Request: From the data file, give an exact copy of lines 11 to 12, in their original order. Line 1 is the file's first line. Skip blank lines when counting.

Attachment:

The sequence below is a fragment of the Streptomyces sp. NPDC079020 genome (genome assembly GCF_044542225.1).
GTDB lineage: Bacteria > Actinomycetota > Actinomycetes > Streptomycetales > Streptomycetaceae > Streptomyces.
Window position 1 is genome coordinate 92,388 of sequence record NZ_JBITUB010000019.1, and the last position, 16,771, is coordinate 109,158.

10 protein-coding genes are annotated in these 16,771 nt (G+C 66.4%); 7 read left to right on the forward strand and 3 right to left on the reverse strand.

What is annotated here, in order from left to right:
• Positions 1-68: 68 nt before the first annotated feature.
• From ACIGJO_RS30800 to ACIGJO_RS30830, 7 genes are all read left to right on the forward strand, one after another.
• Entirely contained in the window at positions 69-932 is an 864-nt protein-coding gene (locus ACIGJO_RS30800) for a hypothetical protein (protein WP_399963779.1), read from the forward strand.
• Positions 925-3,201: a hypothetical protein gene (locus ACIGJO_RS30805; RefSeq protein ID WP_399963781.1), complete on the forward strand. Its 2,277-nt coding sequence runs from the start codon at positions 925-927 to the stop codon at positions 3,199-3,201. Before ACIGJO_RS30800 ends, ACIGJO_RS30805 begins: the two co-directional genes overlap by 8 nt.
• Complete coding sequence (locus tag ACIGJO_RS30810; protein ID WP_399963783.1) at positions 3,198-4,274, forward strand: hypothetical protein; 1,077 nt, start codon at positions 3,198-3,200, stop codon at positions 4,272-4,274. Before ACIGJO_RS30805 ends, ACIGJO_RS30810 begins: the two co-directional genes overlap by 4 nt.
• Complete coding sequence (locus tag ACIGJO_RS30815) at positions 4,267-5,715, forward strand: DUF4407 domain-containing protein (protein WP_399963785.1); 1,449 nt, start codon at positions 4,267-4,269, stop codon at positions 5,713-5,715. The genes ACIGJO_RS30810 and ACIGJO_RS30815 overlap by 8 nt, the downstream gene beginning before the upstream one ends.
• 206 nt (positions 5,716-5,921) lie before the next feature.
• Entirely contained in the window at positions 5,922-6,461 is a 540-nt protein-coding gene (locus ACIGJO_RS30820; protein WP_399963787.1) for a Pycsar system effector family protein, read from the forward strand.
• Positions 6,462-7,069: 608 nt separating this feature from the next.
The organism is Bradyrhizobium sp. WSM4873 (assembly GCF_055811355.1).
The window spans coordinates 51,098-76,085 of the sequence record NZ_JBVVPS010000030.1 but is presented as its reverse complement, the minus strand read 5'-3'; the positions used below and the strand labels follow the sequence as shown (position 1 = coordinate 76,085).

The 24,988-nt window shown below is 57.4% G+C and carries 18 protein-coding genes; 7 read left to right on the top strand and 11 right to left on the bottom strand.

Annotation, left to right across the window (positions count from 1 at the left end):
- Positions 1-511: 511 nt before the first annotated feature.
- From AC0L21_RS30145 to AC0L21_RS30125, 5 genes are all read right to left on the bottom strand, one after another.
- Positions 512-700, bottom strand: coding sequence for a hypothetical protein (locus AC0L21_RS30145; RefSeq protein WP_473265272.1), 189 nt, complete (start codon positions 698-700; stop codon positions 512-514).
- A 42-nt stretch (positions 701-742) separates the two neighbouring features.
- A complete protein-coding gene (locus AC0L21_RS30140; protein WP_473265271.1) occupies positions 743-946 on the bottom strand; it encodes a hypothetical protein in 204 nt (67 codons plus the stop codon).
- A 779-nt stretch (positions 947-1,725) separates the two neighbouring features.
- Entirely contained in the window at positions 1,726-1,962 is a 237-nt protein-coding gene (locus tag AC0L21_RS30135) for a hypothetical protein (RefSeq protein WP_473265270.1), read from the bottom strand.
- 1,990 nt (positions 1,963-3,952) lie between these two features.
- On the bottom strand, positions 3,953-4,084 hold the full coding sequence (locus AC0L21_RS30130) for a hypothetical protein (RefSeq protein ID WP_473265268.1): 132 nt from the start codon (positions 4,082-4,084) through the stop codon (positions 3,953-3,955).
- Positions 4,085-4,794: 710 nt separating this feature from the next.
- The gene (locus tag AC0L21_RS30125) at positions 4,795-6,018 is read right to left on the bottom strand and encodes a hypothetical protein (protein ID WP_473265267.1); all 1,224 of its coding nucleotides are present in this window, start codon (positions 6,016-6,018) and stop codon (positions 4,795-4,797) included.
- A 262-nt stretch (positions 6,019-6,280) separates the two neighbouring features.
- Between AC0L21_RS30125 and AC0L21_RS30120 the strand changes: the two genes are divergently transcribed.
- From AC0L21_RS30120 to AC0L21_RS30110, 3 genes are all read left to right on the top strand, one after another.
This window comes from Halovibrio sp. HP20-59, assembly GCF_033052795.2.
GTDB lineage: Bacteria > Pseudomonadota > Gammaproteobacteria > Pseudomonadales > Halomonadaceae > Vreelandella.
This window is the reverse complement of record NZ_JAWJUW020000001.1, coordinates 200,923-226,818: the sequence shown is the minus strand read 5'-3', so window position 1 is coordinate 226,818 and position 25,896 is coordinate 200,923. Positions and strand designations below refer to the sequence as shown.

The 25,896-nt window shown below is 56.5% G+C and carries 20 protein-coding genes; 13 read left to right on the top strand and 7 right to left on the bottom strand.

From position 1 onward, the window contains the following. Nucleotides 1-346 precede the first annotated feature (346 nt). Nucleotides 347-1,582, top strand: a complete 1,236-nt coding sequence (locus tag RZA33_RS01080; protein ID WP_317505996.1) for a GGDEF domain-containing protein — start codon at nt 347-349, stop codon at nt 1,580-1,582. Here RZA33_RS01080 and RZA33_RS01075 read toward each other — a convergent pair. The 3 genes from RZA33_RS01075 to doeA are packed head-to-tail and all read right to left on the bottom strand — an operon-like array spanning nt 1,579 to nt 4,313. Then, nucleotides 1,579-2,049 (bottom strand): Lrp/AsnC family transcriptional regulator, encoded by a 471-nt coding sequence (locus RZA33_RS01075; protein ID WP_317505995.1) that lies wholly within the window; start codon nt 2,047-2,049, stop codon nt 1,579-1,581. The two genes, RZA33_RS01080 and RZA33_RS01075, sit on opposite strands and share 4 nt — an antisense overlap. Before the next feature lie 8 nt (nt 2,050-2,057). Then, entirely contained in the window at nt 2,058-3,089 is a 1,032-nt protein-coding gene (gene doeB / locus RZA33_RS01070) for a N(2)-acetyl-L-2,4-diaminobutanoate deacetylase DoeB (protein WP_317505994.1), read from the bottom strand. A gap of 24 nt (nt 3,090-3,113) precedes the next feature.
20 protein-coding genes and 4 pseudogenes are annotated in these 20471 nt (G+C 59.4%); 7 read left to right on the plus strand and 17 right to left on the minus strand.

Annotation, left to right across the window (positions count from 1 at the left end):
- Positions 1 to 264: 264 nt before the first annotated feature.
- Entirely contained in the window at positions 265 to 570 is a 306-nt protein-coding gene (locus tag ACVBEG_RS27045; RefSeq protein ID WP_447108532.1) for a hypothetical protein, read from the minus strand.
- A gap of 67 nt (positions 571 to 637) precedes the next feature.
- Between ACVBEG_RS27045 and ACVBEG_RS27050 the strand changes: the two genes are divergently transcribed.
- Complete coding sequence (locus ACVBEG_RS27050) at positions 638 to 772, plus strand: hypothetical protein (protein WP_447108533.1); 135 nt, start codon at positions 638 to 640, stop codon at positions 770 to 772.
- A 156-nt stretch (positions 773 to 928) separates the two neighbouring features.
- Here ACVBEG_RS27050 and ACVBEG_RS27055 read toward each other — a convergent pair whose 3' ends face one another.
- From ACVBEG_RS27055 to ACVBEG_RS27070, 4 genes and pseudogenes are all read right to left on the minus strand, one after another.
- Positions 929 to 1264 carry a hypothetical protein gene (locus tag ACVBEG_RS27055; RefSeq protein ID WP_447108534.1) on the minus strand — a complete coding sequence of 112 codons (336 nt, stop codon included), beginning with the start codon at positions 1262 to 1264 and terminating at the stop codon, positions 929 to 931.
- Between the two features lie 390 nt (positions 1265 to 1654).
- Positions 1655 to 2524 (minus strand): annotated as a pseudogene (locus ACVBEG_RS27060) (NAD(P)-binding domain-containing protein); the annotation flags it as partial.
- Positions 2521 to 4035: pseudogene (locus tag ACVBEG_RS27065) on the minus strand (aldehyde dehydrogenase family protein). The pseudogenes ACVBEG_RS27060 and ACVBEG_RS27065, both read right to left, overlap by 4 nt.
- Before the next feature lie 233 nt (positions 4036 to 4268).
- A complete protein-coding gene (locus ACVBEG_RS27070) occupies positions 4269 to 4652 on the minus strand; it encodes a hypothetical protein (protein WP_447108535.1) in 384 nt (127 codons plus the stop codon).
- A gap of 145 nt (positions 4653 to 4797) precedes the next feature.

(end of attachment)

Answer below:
• Complete coding sequence (locus tag ACIGJO_RS30815) at positions 4,267-5,715, forward strand: DUF4407 domain-containing protein (protein WP_399963785.1); 1,449 nt, start codon at positions 4,267-4,269, stop codon at positions 5,713-5,715. The genes ACIGJO_RS30810 and ACIGJO_RS30815 overlap by 8 nt, the downstream gene beginning before the upstream one ends.
• 206 nt (positions 5,716-5,921) lie before the next feature.